YouTube turns 10: ten ways YouTube changed the world

This month YouTube celebrates its 10th anniversary and Saul Parker, insight and strategy director at Livity, in honour of this milestone, has looked at some of the ways that YouTube has changed the world.

YouTube is celebrating its 10th birthday this month
YouTube is celebrating its 10th birthday this month
Cultural trends develop organically and in a distributed way, and can rarely be attributed to a single originator, but there are always protagonists and critical sites and moments of change

At first you might consider it a pretty bold premise that YouTube has changed the world, but it is hard to underestimate the impact that the free video streaming platform has had on popular culture. Many of the changes I am going to talk about here aren’t solely the product of YouTube; cultural trends develop organically and in a distributed way, and can rarely be attributed to a single originator, but there are always protagonists and critical sites and moments of change.

YouTube acts as a platform for expression, a home for multiple audiences, a marketplace for media products, a place for debate, a navigable library of information and a source of inspiration, all at once. It reflects, highlights and amplifies popular culture and media, and as a result it has played a critical role in how our shared culture has evolved over the past decade.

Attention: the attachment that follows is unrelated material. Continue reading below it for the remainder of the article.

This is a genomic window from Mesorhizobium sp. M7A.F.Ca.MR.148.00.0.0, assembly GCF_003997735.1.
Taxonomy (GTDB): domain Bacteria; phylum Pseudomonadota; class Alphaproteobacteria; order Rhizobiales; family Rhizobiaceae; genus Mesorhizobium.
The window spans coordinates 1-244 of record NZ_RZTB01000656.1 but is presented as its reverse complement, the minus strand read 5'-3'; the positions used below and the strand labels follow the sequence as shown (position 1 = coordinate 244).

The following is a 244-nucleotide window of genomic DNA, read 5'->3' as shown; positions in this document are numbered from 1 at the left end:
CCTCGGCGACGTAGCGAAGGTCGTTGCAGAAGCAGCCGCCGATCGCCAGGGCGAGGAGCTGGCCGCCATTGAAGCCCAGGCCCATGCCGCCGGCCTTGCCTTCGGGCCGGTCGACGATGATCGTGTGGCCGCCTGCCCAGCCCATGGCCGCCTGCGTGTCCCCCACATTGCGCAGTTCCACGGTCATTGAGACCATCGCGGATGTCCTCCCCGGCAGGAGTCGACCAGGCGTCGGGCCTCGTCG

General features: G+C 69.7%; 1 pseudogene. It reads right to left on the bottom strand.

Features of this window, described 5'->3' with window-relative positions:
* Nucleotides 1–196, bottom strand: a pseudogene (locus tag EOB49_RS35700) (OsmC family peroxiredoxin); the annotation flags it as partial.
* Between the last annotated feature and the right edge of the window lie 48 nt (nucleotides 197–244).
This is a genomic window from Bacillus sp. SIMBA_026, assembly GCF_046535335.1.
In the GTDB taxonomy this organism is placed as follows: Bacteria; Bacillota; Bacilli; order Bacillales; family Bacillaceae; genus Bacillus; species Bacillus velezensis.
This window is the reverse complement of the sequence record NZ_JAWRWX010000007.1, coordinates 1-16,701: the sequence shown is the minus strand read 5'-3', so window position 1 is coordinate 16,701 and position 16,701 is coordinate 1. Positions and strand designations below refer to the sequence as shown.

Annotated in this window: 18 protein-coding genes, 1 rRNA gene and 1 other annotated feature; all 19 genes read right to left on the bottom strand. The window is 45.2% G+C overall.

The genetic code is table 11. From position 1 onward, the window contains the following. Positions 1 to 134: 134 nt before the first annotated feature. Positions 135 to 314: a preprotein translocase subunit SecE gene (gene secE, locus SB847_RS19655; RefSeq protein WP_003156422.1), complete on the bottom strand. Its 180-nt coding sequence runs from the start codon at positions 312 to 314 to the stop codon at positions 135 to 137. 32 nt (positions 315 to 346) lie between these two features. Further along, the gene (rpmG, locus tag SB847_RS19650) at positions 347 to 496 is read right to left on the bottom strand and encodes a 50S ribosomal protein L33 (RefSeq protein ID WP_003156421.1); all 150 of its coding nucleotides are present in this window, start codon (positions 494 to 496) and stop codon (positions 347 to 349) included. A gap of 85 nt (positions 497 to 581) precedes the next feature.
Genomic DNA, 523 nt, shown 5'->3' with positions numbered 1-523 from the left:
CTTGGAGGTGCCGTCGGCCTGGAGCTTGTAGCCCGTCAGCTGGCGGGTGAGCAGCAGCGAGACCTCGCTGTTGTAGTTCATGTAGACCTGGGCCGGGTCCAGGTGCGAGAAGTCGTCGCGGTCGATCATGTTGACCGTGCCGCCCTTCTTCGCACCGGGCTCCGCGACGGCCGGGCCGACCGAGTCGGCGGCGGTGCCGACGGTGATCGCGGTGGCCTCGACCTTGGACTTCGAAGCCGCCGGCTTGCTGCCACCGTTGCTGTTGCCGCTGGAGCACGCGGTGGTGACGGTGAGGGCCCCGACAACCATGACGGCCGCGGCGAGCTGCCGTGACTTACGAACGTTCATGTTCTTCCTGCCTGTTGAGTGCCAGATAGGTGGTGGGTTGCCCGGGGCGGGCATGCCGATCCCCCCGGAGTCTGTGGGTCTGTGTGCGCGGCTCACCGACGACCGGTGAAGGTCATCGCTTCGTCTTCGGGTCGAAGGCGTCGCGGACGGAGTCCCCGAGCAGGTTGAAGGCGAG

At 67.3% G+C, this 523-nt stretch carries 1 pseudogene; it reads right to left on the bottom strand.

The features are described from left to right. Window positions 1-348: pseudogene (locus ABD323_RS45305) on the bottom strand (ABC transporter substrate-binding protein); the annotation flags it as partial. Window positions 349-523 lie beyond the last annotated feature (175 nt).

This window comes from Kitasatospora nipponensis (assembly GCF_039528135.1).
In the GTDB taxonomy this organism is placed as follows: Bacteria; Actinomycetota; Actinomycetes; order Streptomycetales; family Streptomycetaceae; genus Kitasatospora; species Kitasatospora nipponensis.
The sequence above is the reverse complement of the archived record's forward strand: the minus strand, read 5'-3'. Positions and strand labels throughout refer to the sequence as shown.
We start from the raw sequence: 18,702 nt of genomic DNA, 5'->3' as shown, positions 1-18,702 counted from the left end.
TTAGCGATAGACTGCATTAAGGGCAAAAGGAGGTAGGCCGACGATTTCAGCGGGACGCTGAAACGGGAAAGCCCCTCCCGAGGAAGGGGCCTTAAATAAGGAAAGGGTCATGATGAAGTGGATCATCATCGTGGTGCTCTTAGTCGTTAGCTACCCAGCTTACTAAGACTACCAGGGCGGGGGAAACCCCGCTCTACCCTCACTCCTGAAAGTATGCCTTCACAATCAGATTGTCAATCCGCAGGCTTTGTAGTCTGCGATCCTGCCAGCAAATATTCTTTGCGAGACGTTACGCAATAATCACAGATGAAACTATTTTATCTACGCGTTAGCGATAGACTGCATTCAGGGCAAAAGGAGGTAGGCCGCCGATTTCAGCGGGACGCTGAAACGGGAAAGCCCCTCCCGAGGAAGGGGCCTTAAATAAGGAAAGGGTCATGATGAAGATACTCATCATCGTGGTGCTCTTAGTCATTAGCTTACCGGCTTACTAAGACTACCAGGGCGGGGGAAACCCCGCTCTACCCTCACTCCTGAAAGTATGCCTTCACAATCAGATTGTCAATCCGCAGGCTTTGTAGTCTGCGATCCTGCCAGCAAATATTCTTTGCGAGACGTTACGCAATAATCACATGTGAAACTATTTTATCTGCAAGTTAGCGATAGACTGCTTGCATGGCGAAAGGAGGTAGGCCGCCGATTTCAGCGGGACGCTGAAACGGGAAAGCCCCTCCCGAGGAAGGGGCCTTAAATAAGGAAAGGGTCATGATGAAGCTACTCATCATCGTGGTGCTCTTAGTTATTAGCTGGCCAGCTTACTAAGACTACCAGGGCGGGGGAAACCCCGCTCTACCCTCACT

So herewith, ten ways that YouTube has changed the world, one for each of its ten glorious years. Happy birthday YouTube.

The rise of the Prosumers

Legendary futurists Alvin and Heidi Toffler predicted the rise of the producer consumer in their 1980 book The Third Wave, although the idea was first mooted by Marshall McLuhan and Barrington Nevitt in the 70s. The Tofflers imagined prosumers more from the perspective of mass consumption and industry but, from a media perspective, prosumption has been most significant in terms of creativity and self-expression. The barriers to entry for the production and distribution of media content are now so low that almost anybody can take part, and platforms like YouTube mean that all the world’s a stage. Young people are so comfortable with making and sharing their own content that boundaries between maker, user, owner and customer become increasingly blurred.